Eventually, the story ends as it must end: Ella can only be removed by force. The dam is finished, the water is rising, and the PR nightmare would be even worse if she were drowned. Glover finds her a tiny whitewashed house with a porch for her to sit on.
Here one can observe how this work of art concretizes abstractions. Walking towards her new home, Ella is enveloped in clouds of steam from the asphalt the highway is being paved with. Watching these clouds lets you nearly smell the asphalt. This is the scent of progress — a scent Ella cannot enjoy. The set has been built to look modern, but dreary. Instead of a picket fence there's a steel fence. Instead of a stone walk there's a concrete walk. Instead of her big, old ramshackle farmhouse, Ella gets a tiny, whitewashed suburban home only yards from a highway. One cannot but sense that Ella will never be able to live there.
The last words we hear Ella say before she dies direct Carol to settle Ella's debt of sixteen cents for two pounds of sugar. Otherwise, she states, she owes nothing to no man. This carries shades of Howard Roark, who declares: "I do not recognize anyone's right to one minute of my life. Nor to any part of my energy. Nor to any achievement of mine. No matter who makes the claim, how large their number or how great their need."
Viewed casually, Wild River is a monument to the false dichotomy of progress versus individualism. The director Elia Kazan — a liberal despite his heroic HUAC testimony — may have had in mind apparently was: The deplorable but inevitable tragedy that for collective safety and progress individuals must be sacrificed. But of course progress doesn't come at the price of individual sacrifice — rather, it is the individual who makes all progress.
The whole problem is only caused by the TVA's own stupidity. They should have assembled their lot before building the dam. If someone refused to sell, they would have to build the dam elsewhere. But what if there is only one possible site? Even that is no excuse for eminent domain. Besides, with all the expenses for moving Ella, they might as well have built a levee around her island.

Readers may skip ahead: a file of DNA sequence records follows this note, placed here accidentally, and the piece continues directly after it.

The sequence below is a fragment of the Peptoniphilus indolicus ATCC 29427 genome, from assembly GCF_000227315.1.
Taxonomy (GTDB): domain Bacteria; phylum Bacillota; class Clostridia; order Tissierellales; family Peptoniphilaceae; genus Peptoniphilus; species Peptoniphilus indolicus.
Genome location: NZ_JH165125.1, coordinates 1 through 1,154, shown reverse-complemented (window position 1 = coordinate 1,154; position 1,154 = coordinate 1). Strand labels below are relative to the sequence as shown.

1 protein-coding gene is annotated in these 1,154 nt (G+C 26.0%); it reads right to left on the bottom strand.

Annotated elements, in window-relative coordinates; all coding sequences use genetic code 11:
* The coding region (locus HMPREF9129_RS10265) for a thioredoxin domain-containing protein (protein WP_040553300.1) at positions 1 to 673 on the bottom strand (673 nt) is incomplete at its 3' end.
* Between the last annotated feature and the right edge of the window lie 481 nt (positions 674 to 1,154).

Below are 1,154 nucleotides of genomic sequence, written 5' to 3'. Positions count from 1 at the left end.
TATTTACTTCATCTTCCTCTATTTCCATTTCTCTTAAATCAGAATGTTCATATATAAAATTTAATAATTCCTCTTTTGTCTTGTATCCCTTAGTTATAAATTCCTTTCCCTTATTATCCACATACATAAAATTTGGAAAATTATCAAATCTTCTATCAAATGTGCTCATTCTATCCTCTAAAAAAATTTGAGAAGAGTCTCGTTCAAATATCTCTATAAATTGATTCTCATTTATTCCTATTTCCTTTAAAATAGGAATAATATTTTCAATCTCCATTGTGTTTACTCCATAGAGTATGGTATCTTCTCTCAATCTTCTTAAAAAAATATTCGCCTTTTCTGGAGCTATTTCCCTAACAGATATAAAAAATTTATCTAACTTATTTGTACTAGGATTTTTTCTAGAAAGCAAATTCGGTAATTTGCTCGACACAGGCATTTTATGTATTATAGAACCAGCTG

Now, someone might defend eminent domain by claiming reason only goes so far — or that Ella is insane to oppose the values of progress. That Glover was unable to reason with Ella doesn't mean reason is limited. It doesn't even mean she's insane. It is only that she values other things than Glover, me, and most of us. Instead of dams, electric power, and flood control, she values her farm. Some of her reasons are purely sentimental, like her wish to get buried on the island next to her husband. Other reasons, like not wanting the good soil submerged, are perfectly reasonable.
In the long run, however, progress is only possible through the work of the individual. The preconditions for his work are his absolute, inalienable rights to life, liberty, and property. That means in the short run we pay a price for our rights: The price is that we have to respect the rights of every other peaceable citizen — no matter what he values. If we cannot get a dam, a skyscraper, or a job without looting — then we cannot have that specific dam, skyscraper, or job.
Or as Ayn Rand wrote:
The next time you encounter one of those "public-spirited" dreamers who tells you rancorously that "some very desirable goals cannot be achieved without everybody's participation,'' tell him that if he cannot obtain everybody's voluntary participation, his goals had jolly well better remain un-achieved — and that men's lives are not his to dispose of. (The Virtue of Selfishness, 98)
Alexander Butziger studied American Studies and Business Administration. Phantom Train and Other Stories, the first volume of his adventure and detective stories, is forthcoming, while his novel on minarchy versus anarchy, Magic Triangle, and several more volumes of stories, are in progress. A skyscraper enthusiast, he is a member of the World Trade Center Restoration Movement advocating taller, stronger, safer WTC Twin Towers instead of the Libeskind scheme.
Log in to post comments »